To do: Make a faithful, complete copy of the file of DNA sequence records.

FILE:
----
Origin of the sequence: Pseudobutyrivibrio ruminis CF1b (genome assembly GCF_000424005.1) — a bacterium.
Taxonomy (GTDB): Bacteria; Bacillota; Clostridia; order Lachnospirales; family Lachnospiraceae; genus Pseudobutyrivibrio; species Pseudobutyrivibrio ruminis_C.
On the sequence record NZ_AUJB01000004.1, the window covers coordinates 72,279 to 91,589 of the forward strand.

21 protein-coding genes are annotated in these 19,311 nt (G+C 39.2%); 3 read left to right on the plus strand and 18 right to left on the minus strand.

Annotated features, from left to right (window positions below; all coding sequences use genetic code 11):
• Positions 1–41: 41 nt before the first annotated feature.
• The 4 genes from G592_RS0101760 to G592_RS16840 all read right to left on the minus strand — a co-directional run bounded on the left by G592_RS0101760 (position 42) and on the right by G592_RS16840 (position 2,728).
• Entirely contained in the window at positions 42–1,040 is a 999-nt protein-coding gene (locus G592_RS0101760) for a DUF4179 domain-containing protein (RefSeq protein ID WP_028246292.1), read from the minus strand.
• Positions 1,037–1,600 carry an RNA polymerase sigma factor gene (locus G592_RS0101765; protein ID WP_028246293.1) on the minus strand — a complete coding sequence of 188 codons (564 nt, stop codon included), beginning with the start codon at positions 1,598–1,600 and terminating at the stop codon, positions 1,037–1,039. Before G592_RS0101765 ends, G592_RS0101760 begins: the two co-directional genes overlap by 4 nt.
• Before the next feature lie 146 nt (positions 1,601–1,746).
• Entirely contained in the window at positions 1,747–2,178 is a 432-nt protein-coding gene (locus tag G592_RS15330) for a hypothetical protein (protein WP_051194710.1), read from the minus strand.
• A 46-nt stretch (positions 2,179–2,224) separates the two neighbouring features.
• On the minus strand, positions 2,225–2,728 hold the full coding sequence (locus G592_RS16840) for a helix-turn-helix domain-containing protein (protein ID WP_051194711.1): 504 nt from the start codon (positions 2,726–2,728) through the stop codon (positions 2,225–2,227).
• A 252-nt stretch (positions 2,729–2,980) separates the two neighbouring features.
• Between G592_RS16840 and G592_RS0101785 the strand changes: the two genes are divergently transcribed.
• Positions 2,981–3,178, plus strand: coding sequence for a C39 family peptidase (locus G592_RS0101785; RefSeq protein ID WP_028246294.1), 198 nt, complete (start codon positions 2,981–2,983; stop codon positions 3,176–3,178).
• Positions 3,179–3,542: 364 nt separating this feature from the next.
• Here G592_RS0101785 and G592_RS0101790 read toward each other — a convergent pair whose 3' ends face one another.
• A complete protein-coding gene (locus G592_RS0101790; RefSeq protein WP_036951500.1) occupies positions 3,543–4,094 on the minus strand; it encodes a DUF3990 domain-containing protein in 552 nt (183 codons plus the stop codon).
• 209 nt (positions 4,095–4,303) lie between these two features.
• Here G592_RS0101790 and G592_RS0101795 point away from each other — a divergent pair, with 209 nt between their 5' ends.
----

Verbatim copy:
Origin of the sequence: Pseudobutyrivibrio ruminis CF1b (genome assembly GCF_000424005.1) — a bacterium.
Taxonomy (GTDB): Bacteria; Bacillota; Clostridia; order Lachnospirales; family Lachnospiraceae; genus Pseudobutyrivibrio; species Pseudobutyrivibrio ruminis_C.
On the sequence record NZ_AUJB01000004.1, the window covers coordinates 72,279 to 91,589 of the forward strand.

21 protein-coding genes are annotated in these 19,311 nt (G+C 39.2%); 3 read left to right on the plus strand and 18 right to left on the minus strand.

Annotated features, from left to right (window positions below; all coding sequences use genetic code 11):
• Positions 1–41: 41 nt before the first annotated feature.
• The 4 genes from G592_RS0101760 to G592_RS16840 all read right to left on the minus strand — a co-directional run bounded on the left by G592_RS0101760 (position 42) and on the right by G592_RS16840 (position 2,728).
• Entirely contained in the window at positions 42–1,040 is a 999-nt protein-coding gene (locus G592_RS0101760) for a DUF4179 domain-containing protein (RefSeq protein ID WP_028246292.1), read from the minus strand.
• Positions 1,037–1,600 carry an RNA polymerase sigma factor gene (locus G592_RS0101765; protein ID WP_028246293.1) on the minus strand — a complete coding sequence of 188 codons (564 nt, stop codon included), beginning with the start codon at positions 1,598–1,600 and terminating at the stop codon, positions 1,037–1,039. Before G592_RS0101765 ends, G592_RS0101760 begins: the two co-directional genes overlap by 4 nt.
• Before the next feature lie 146 nt (positions 1,601–1,746).
• Entirely contained in the window at positions 1,747–2,178 is a 432-nt protein-coding gene (locus tag G592_RS15330) for a hypothetical protein (protein WP_051194710.1), read from the minus strand.
• A 46-nt stretch (positions 2,179–2,224) separates the two neighbouring features.
• On the minus strand, positions 2,225–2,728 hold the full coding sequence (locus G592_RS16840) for a helix-turn-helix domain-containing protein (protein ID WP_051194711.1): 504 nt from the start codon (positions 2,726–2,728) through the stop codon (positions 2,225–2,227).
• A 252-nt stretch (positions 2,729–2,980) separates the two neighbouring features.
• Between G592_RS16840 and G592_RS0101785 the strand changes: the two genes are divergently transcribed.
• Positions 2,981–3,178, plus strand: coding sequence for a C39 family peptidase (locus G592_RS0101785; RefSeq protein ID WP_028246294.1), 198 nt, complete (start codon positions 2,981–2,983; stop codon positions 3,176–3,178).
• Positions 3,179–3,542: 364 nt separating this feature from the next.
• Here G592_RS0101785 and G592_RS0101790 read toward each other — a convergent pair whose 3' ends face one another.
• A complete protein-coding gene (locus G592_RS0101790; RefSeq protein WP_036951500.1) occupies positions 3,543–4,094 on the minus strand; it encodes a DUF3990 domain-containing protein in 552 nt (183 codons plus the stop codon).
• 209 nt (positions 4,095–4,303) lie between these two features.
• Here G592_RS0101790 and G592_RS0101795 point away from each other — a divergent pair, with 209 nt between their 5' ends.